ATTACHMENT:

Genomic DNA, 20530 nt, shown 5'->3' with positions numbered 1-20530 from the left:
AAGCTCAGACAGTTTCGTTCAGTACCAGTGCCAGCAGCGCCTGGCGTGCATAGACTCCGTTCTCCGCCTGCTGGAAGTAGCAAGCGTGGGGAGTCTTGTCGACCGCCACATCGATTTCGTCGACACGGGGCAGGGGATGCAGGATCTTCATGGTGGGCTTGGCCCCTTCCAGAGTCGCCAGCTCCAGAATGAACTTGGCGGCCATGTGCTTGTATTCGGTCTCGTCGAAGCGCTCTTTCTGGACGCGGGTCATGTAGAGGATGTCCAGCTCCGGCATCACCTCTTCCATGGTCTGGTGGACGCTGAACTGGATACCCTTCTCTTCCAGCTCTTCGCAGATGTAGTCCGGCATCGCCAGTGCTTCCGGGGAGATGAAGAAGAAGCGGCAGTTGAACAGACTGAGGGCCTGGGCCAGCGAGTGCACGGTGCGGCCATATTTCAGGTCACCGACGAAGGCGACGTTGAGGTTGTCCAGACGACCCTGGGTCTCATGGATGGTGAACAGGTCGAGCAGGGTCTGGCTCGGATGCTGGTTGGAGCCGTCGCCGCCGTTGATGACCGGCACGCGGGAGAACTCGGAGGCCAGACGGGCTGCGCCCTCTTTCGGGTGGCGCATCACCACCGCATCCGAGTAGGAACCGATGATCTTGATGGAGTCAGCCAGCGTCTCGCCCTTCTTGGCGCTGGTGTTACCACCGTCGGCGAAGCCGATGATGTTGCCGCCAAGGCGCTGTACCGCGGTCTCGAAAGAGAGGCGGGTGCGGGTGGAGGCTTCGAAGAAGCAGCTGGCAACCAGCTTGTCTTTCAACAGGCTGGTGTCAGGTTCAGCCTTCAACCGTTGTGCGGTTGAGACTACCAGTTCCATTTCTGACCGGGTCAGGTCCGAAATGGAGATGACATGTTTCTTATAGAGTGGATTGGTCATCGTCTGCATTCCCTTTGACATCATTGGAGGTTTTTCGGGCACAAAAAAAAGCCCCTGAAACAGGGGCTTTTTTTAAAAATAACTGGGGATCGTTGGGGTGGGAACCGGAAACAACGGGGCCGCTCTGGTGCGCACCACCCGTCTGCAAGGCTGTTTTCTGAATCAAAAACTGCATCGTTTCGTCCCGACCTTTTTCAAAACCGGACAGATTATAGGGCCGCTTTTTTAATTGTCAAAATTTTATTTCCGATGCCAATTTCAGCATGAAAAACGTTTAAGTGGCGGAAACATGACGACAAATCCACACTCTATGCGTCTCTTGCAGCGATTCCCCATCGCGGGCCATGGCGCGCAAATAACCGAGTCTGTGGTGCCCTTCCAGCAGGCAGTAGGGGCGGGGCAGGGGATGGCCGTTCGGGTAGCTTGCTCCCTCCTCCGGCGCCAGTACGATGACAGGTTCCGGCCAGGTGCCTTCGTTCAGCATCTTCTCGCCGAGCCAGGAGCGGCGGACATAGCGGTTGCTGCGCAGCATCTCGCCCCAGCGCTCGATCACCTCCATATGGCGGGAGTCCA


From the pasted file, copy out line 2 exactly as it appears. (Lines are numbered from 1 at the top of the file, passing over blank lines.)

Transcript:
AAGCTCAGACAGTTTCGTTCAGTACCAGTGCCAGCAGCGCCTGGCGTGCATAGACTCCGTTCTCCGCCTGCTGGAAGTAGCAAGCGTGGGGAGTCTTGTCGACCGCCACATCGATTTCGTCGACACGGGGCAGGGGATGCAGGATCTTCATGGTGGGCTTGGCCCCTTCCAGAGTCGCCAGCTCCAGAATGAACTTGGCGGCCATGTGCTTGTATTCGGTCTCGTCGAAGCGCTCTTTCTGGACGCGGGTCATGTAGAGGATGTCCAGCTCCGGCATCACCTCTTCCATGGTCTGGTGGACGCTGAACTGGATACCCTTCTCTTCCAGCTCTTCGCAGATGTAGTCCGGCATCGCCAGTGCTTCCGGGGAGATGAAGAAGAAGCGGCAGTTGAACAGACTGAGGGCCTGGGCCAGCGAGTGCACGGTGCGGCCATATTTCAGGTCACCGACGAAGGCGACGTTGAGGTTGTCCAGACGACCCTGGGTCTCATGGATGGTGAACAGGTCGAGCAGGGTCTGGCTCGGATGCTGGTTGGAGCCGTCGCCGCCGTTGATGACCGGCACGCGGGAGAACTCGGAGGCCAGACGGGCTGCGCCCTCTTTCGGGTGGCGCATCACCACCGCATCCGAGTAGGAACCGATGATCTTGATGGAGTCAGCCAGCGTCTCGCCCTTCTTGGCGCTGGTGTTACCACCGTCGGCGAAGCCGATGATGTTGCCGCCAAGGCGCTGTACCGCGGTCTCGAAAGAGAGGCGGGTGCGGGTGGAGGCTTCGAAGAAGCAGCTGGCAACCAGCTTGTCTTTCAACAGGCTGGTGTCAGGTTCAGCCTTCAACCGTTGTGCGGTTGAGACTACCAGTTCCATTTCTGACCGGGTCAGGTCCGAAATGGAGATGACATGTTTCTTATAGAGTGGATTGGTCATCGTCTGCATTCCCTTTGACATCATTGGAGGTTTTTCGGGCACAAAAAAAAGCCCCTGAAACAGGGGCTTTTTTTAAAAATAACTGGGGATCGTTGGGGTGGGAACCGGAAACAACGGGGCCGCTCTGGTGCGCACCACCCGTCTGCAAGGCTGTTTTCTGAATCAAAAACTGCATCGTTTCGTCCCGACCTTTTTCAAAACCGGACAGATTATAGGGCCGCTTTTTTAATTGTCAAAATTTTATTTCCGATGCCAATTTCAGCATGAAAAACGTTTAAGTGGCGGAAACATGACGACAAATCCACACTCTATGCGTCTCTTGCAGCGATTCCCCATCGCGGGCCATGGCGCGCAAATAACCGAGTCTGTGGTGCCCTTCCAGCAGGCAGTAGGGGCGGGGCAGGGGATGGCCGTTCGGGTAGCTTGCTCCCTCCTCCGGCGCCAGTACGATGACAGGTTCCGGCCAGGTGCCTTCGTTCAGCATCTTCTCGCCGAGCCAGGAGCGGCGGACATAGCGGTTGCTGCGCAGCATCTCGCCCCAGCGCTCGATCACCTCCATATGGCGGGAGTCCA